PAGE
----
Ethical and Legal Considerations
If you wish your merit to be known, acknowledge that of other people.
In scientific publication, Acknowledgments typically are used to list grant or funding support, donors of equipment or supplies, technical assistance, and important specific contributions from individuals who do not qualify for authorship (see 2.10, Acknowledgments [Article Information], and 5.1.1, Authorship: Definition, Criteria, Contributions, and Requirements). Sufficient space should be provided in publications, either in print or online, for acknowledgments so that authors can properly credit all important contributions.
5.2.1 Acknowledging Support, Assistance, and Contributions of Those Who Are Not Authors.
In the Acknowledgment, authors identify important sources of financial and material support and assistance and give credit to all persons who have made substantial contributions to the work but who are not authors.1,2 Contributions commonly recognized in the Acknowledgment section include the following:
General advice, guidance, or supervision
Critical review of the manuscript
Critical review of study proposal, design, or methods
Statistical assistance or advice
Technical assistance or advice
Research assistance or advice
Acknowledgments should identify anyone who has made substantial intellectual contributions to manuscripts but does not meet the criteria for authorship, including medical writers and author’s editors1,2,3,4 (see 5.1.2, Guest and Ghost Authors and Other Contributors, and 5.1.9, Group and Collaborative Authorship). For example, the JAMA Network journals require the corresponding author to identify writing and editorial assistance in the Acknowledgment section of the manuscript. These journals also publish the names, specific contributions or roles, affiliations, and funding of individuals who contribute to manuscripts but who are not authors. Such disclosure is supported by the American Medical Writers Association3 and the European Medical Writers Association4 because it is more helpful to editors, reviewers, and readers than are vague statements about writing or editorial assistance that give no indication about specific contributions, affiliations, or financial relationships. As an example, the Acknowledgment might read as follows:
Additional Contribution: We thank Joan Smart, PhD, for research and editing assistance, and John Smith, PhD, for assistance with statistical analysis; both are employed by Medical Bibliometrics Inc and received payment from the study’s sponsor.
The JAMA Network journals also require the corresponding author of all manuscripts to complete an Acknowledgment statement (on the authorship form) that reads as follows:
I certify that all persons who have made substantial contributions to the work reported in the manuscript (eg, data collection, analysis, or writing or editing assistance) but do not fulfill authorship criteria are named with their specific contributions in an acknowledgment in the manuscript.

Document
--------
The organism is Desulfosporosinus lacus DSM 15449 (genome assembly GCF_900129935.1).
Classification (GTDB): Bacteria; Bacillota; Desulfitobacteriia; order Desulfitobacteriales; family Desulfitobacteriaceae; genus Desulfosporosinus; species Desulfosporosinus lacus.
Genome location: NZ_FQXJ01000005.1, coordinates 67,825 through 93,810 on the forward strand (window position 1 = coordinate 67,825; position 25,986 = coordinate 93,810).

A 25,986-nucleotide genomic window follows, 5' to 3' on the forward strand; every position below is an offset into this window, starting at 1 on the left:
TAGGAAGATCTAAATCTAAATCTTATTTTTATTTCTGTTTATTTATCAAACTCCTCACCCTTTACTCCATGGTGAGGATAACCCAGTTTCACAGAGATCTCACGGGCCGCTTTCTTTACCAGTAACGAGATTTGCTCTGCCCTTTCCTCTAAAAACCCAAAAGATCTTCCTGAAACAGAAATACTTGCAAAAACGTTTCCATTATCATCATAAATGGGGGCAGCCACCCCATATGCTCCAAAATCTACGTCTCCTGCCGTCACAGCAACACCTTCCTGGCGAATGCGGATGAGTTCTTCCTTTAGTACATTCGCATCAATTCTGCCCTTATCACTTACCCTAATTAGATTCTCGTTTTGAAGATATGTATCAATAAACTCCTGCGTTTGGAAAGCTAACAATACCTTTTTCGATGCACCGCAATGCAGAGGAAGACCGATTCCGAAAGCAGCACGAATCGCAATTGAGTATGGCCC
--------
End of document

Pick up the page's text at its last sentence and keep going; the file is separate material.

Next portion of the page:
I certify that all persons named in the Acknowledgment have provided me with written permission to be named.
I certify that if an Acknowledgment section is not included, no other persons have made substantial contributions to this manuscript.
Nonspecific group acknowledgments, such as “the house staff,” “the nurses in the emergency department,” or “patient participants” are often used to thank groups of individuals. However, if specific individuals are identifiable, permission to include them would be needed (see 5.2.9, Permission to Name Individuals). Acknowledgment of unidentifiable groups, such as “the anonymous peer reviewers,” is not informative, and with current policies encouraging greater transparency, acknowledging any anonymous contributions is best avoided.
5.2.2 Group and Collaborative Author Lists.
A list of participants in a collaborative group may also be included in the Acknowledgment5,6 (see 5.1.9, Group and Collaborative Authorship). However, a lengthy acknowledgment may occupy an excessive amount of article space, especially for print journals with set page budgets or limits. Some have previously proposed limits on the length of an acknowledgment (eg, 1 column of a journal page or 600 words of reduced type),7 but such limits seem contrary to commitments to greater transparency of the contributions to scientific publication, and journals should carefully evaluate the appropriateness of any limits on the length of acknowledgments. However, the need to credit assistance from individuals, especially in reports of large multicenter clinical trials, and research networks varies considerably. Thus, the editor and corresponding author should determine the length of published acknowledgments on a case-by-case basis. Although not best practice, especially given that PubMed includes lists of nonauthor collaborators in PubMed records,8 if it is determined that there is not sufficient space in a print or PDF article to include a long list of collaborative participants, the list can be published in an online supplement to the article with a note indicating so in the Acknowledgment or Article Information section: